Tips for Flying with a Children

Hi all,

With my third child due in May and the fact I’ve just come back from an antinatle class, I thought I’d base this weeks blog on children.

Below are my tips to flying with children. Please feel free to agree, disagree or add tips of your own.

Before you leave

Try to book your flights for times where the airport will be less busy, big crowds can be very stressful, I would suggest off peak times like midday and late evening, and during the week instead of weekends.

Pack plenty of entertainment for the flight, including snacks, drinks, and activities. Go really overboard, you can never have to much stuff.

One of the things I always pack is a portable DVD player; my children are quite particular about the films they watch.

I also find knowledge is king, for me preparing my kids so they fully know what ?to expect at the airport and on the plane, and give them tips for how to behave.

Remind your child that it’s illegal to make any kind of jokes about bombs. According to the FAA, even a child’s jest can result in fines and delays.

In the Airport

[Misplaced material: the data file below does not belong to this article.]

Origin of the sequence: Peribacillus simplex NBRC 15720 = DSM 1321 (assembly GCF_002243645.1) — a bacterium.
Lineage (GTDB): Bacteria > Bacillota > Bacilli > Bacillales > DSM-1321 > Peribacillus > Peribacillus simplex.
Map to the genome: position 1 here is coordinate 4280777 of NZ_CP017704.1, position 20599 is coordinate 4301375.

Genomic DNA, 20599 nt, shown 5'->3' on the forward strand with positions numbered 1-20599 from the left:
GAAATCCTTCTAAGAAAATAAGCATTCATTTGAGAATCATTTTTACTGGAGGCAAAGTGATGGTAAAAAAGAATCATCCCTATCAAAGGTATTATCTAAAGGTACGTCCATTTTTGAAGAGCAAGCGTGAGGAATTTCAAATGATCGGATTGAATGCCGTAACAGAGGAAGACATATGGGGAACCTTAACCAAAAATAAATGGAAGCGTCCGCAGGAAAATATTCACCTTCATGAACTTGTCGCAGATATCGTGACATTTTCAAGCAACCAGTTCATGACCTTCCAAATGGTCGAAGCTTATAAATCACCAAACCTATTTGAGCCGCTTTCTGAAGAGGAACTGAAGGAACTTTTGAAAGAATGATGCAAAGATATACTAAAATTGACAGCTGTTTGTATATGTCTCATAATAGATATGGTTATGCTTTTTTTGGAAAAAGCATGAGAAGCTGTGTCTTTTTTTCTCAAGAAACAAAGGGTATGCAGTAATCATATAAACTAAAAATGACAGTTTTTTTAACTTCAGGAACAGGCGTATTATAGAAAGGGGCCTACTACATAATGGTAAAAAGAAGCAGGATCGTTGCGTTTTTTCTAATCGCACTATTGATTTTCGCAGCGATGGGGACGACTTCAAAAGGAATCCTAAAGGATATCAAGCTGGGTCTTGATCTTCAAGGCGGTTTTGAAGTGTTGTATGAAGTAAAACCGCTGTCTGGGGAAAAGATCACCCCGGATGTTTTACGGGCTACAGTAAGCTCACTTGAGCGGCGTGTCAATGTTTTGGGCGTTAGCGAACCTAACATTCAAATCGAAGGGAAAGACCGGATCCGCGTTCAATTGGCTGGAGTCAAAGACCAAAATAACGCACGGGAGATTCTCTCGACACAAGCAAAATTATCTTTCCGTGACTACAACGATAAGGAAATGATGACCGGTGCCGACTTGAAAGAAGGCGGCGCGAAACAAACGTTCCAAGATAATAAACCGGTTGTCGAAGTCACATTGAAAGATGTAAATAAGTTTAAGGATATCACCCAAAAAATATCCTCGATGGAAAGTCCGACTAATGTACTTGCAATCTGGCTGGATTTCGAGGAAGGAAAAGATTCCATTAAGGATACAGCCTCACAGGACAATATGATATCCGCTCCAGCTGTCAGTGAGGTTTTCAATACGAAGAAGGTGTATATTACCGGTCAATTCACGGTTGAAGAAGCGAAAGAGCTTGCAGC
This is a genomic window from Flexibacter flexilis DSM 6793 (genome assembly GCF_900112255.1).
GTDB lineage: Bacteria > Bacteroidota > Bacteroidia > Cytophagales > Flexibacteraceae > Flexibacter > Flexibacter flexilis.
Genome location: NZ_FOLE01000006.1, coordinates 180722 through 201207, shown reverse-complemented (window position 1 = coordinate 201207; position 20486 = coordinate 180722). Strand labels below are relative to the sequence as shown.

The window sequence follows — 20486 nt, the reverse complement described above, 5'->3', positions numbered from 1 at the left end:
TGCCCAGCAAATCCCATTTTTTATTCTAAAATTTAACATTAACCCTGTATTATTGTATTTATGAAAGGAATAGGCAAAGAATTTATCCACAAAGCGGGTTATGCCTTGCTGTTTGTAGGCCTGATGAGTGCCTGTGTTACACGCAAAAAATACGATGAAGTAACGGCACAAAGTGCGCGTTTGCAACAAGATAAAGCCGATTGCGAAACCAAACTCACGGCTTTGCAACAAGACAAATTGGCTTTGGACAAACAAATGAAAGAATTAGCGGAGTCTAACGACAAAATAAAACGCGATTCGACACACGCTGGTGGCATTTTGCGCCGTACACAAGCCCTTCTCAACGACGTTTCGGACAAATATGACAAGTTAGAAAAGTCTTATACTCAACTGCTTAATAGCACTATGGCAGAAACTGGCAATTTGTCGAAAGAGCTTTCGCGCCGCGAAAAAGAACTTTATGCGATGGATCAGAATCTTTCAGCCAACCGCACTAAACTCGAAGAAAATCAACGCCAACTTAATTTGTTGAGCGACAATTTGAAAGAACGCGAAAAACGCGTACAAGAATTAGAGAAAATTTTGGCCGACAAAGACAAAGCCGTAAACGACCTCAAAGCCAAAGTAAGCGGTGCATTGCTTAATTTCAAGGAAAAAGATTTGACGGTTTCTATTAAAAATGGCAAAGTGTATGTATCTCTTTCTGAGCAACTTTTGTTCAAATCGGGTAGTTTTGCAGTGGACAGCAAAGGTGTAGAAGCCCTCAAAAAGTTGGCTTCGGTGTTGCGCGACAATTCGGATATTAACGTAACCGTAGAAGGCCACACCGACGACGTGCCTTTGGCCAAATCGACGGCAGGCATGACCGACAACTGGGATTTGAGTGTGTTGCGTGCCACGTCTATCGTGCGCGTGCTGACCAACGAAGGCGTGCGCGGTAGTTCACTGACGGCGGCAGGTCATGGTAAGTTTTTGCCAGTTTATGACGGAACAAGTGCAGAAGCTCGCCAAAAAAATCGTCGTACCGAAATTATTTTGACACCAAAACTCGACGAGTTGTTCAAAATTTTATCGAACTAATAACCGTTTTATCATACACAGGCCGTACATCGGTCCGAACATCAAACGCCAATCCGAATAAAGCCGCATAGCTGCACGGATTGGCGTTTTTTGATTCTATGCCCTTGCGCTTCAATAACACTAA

Add additional time at the airport. You never know when your children will need an unexpected stop.

Give your child safety rules, such as what to do if you become separated. Should she stay where she is and wait for you?

Visiting the shops in search of the perfect snack or a magazine can keep kids happy and busy for extended periods.

Personally I don’t like them but child reins might be an ideal option.

Remember, you will be distracted when checking in and claiming your luggage. There may be moments when you have to let go of your child’s hand.

On the Plane

Take-offs and landings can be painful for little ears. Bring along ear filters, which buffer eardrums against rapidly changing air pressure. Encourage your child to swallow by offering beverages or my children’s favourite, boiled sweets.

To prevent clutter and to get the most out of each toy, only get one out at a time.

Remember being on a plane is very exciting, by giving your child the window seat he/she gets to see a lot more, plus it stops them from getting limbs bumped in the aisle.

Some parents of noisy kids deliberately choose seats in the back of the plane, where engine noise can muffle piping voices.

So do you agree, disagree? Can you add to the list?

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